Most people are aware that patent applications are lengthy and complicated, but if you are thinking about filing a patent application for your invention, you may be wondering just how long it actually takes to get a patent. Various sources, including the U.S. Patent and Trademark Office (USPTO), estimate the average time to obtain a patent to be from 21 to 25 months. We will break down the entire process for you so you know exactly what goes into obtaining a patent and how you can find a Santa Monica or Los Angeles patent law attorney who will expedite that process for you.
Searching the USPTO Database for Already Existing Patents
The first step to obtaining a patent is to search the patent database for already existing patents in order to ensure that the patent you want does not already exist. Depending on the volume of the search and the efficiency of the law firm you hire to perform the search for you, this step can take anywhere between one week to six months.
Drafting Your Patent Application
If your patent search turns up no results, that means you are in the clear and ready to begin your patent application. This step of the process can take a few days to a few weeks, depending on how clearly and efficiently you are able to communicate your invention to your attorney. In order to expedite this step of the process, make sure you have all your invention documents in order so that you can send them over to your attorney as soon as the patent search comes out clear. Once your attorney has all the necessary documents, it should not take more than a few days to draft your application. If you decide to draft the application on your own, just make sure to have a patent law attorney look it over for you before you submit it.
Filing Your Application and Waiting
There are two types of patent applications - provisional and nonprovisional. The former is a way to buy yourself extra time to develop your invention and conduct market research for up to one year while using the “patent pending” status, and the latter is the way to get your application into the queue to be reviewed by patent examiners. Either way, you will ultimately need to submit a nonprovisional patent application in order to have your patent application examined by an official employee of the USPTO. The average wait time for your nonprovisional application to be reviewed is 21 months.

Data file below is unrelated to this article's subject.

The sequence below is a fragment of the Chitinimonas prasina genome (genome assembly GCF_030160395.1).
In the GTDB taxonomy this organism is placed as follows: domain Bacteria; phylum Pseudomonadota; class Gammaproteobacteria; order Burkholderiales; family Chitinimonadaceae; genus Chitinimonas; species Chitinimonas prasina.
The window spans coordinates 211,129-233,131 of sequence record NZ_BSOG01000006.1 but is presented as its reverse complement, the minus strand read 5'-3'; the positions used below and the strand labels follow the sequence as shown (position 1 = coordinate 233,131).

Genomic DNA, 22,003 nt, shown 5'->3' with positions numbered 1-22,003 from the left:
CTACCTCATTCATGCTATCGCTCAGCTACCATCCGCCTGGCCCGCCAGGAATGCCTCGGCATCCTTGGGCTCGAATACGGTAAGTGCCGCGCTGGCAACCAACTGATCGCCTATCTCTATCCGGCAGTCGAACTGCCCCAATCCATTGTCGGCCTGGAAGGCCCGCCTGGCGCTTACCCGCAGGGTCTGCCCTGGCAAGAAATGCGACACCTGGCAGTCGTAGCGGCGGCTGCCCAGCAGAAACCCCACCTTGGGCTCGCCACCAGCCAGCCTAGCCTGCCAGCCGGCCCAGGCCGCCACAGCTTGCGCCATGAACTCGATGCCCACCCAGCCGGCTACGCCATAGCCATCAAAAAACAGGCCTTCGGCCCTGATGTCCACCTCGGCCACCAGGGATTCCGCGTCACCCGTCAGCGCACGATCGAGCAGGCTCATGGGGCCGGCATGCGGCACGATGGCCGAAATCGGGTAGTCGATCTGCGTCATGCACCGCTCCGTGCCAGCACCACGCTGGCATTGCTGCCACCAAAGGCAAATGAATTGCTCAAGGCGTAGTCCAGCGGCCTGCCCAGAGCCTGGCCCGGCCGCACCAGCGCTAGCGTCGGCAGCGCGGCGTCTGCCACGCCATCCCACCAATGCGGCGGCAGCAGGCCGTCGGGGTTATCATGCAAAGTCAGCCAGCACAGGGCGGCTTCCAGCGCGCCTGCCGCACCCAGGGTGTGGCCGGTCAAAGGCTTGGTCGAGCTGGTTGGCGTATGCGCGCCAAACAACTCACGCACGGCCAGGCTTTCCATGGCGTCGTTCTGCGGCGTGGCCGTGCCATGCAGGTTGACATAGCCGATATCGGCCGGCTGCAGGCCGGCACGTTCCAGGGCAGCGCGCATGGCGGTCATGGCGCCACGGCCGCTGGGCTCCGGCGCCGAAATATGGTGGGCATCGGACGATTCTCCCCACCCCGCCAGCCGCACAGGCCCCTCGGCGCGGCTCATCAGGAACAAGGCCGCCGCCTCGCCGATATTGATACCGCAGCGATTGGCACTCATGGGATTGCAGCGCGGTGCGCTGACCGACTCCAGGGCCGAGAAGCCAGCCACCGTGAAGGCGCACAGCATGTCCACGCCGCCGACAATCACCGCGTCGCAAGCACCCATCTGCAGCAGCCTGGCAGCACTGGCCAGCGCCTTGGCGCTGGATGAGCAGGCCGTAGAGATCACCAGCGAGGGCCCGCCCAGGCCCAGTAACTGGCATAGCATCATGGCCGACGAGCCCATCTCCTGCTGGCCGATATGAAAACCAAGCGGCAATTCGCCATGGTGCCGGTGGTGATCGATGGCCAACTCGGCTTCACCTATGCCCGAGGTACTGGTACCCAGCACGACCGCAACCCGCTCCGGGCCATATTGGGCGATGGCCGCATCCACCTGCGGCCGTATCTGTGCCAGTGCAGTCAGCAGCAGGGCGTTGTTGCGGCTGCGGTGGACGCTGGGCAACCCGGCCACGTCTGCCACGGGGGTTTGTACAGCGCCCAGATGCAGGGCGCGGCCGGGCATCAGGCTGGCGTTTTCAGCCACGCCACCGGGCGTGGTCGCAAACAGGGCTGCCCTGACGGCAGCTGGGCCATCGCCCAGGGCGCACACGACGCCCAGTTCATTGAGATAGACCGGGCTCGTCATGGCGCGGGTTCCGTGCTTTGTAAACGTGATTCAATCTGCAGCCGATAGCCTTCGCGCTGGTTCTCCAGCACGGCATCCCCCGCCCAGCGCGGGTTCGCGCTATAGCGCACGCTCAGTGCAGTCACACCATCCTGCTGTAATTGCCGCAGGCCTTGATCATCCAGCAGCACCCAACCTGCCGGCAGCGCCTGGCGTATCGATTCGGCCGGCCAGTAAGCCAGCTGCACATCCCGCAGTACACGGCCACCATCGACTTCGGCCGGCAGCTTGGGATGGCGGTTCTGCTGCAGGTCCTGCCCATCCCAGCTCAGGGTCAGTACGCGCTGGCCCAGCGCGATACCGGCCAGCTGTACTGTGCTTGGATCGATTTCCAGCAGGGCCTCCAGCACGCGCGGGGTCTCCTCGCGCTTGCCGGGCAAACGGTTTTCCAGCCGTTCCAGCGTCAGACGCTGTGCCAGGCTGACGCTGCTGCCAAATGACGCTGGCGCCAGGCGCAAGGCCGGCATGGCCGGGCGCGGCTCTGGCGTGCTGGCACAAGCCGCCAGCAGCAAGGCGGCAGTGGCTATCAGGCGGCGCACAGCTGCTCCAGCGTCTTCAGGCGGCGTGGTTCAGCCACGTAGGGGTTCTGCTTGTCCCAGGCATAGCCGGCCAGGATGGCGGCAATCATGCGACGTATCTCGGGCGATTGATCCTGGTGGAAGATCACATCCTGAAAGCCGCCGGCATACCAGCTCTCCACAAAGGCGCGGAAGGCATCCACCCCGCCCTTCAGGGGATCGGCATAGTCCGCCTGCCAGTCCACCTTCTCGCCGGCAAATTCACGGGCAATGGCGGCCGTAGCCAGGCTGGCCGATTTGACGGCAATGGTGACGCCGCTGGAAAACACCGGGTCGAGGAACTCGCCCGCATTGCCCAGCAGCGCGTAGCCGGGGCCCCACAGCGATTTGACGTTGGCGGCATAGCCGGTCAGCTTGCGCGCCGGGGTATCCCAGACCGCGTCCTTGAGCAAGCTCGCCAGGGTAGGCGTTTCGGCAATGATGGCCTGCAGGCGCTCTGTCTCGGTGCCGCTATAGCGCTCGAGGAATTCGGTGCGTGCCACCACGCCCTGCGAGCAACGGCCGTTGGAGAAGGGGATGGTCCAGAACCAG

Track One is an exception to the usual principal and only applies to plant and utility patents. There is a higher fee involved, as well, but you will receive a decision within one year of your filing. However, there are only 10,000 spots for Track One applications per fiscal year, so get your application in early.
Contact a Santa Monica or Los Angeles Patent Law Attorney Today
As you can see, the timing to obtain a patent varies depending on the type of invention you wish to patent, the complexity of your invention, and the skillfulness of your patent law attorney. The patent law attorneys at Verhagen Bennett have filed countless patent applications for their clients and obtained successful results. If you need your application expedited, just let us know and we will do our best to accommodate to your needs. Contact us today at 310-917-1064 or visit our website to find out how we can help you.
(image courtesy of Daniel McCullough)
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© 2018 Verhagen Bennett LLP — This article is for general information only. The information presented should not be construed to be formal legal advice nor the formation of a lawyer/client relationship.